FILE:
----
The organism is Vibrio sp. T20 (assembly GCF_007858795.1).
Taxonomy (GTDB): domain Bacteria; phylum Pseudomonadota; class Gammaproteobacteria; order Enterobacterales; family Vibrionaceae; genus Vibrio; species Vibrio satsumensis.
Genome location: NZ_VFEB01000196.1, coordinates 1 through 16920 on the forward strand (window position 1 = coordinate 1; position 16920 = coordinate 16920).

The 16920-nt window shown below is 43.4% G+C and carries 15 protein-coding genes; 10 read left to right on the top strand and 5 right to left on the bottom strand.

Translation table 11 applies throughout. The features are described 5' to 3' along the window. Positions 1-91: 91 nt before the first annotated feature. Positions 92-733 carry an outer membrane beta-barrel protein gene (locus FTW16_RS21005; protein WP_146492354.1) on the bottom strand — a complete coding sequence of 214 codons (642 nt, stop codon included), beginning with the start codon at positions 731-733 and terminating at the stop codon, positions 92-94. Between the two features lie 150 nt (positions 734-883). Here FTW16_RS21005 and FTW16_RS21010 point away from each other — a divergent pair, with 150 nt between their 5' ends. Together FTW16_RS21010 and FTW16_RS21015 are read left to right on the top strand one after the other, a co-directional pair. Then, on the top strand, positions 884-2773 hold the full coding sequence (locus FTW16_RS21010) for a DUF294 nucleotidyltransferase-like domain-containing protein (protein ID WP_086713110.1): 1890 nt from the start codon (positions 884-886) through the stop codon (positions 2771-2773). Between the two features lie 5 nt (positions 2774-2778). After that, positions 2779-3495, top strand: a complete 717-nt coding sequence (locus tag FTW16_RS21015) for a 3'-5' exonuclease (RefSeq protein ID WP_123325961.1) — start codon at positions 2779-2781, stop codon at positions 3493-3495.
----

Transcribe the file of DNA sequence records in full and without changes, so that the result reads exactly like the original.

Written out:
The organism is Vibrio sp. T20 (assembly GCF_007858795.1).
Taxonomy (GTDB): domain Bacteria; phylum Pseudomonadota; class Gammaproteobacteria; order Enterobacterales; family Vibrionaceae; genus Vibrio; species Vibrio satsumensis.
Genome location: NZ_VFEB01000196.1, coordinates 1 through 16920 on the forward strand (window position 1 = coordinate 1; position 16920 = coordinate 16920).

The 16920-nt window shown below is 43.4% G+C and carries 15 protein-coding genes; 10 read left to right on the top strand and 5 right to left on the bottom strand.

Translation table 11 applies throughout. The features are described 5' to 3' along the window. Positions 1-91: 91 nt before the first annotated feature. Positions 92-733 carry an outer membrane beta-barrel protein gene (locus FTW16_RS21005; protein WP_146492354.1) on the bottom strand — a complete coding sequence of 214 codons (642 nt, stop codon included), beginning with the start codon at positions 731-733 and terminating at the stop codon, positions 92-94. Between the two features lie 150 nt (positions 734-883). Here FTW16_RS21005 and FTW16_RS21010 point away from each other — a divergent pair, with 150 nt between their 5' ends. Together FTW16_RS21010 and FTW16_RS21015 are read left to right on the top strand one after the other, a co-directional pair. Then, on the top strand, positions 884-2773 hold the full coding sequence (locus FTW16_RS21010) for a DUF294 nucleotidyltransferase-like domain-containing protein (protein ID WP_086713110.1): 1890 nt from the start codon (positions 884-886) through the stop codon (positions 2771-2773). Between the two features lie 5 nt (positions 2774-2778). After that, positions 2779-3495, top strand: a complete 717-nt coding sequence (locus tag FTW16_RS21015) for a 3'-5' exonuclease (RefSeq protein ID WP_123325961.1) — start codon at positions 2779-2781, stop codon at positions 3493-3495.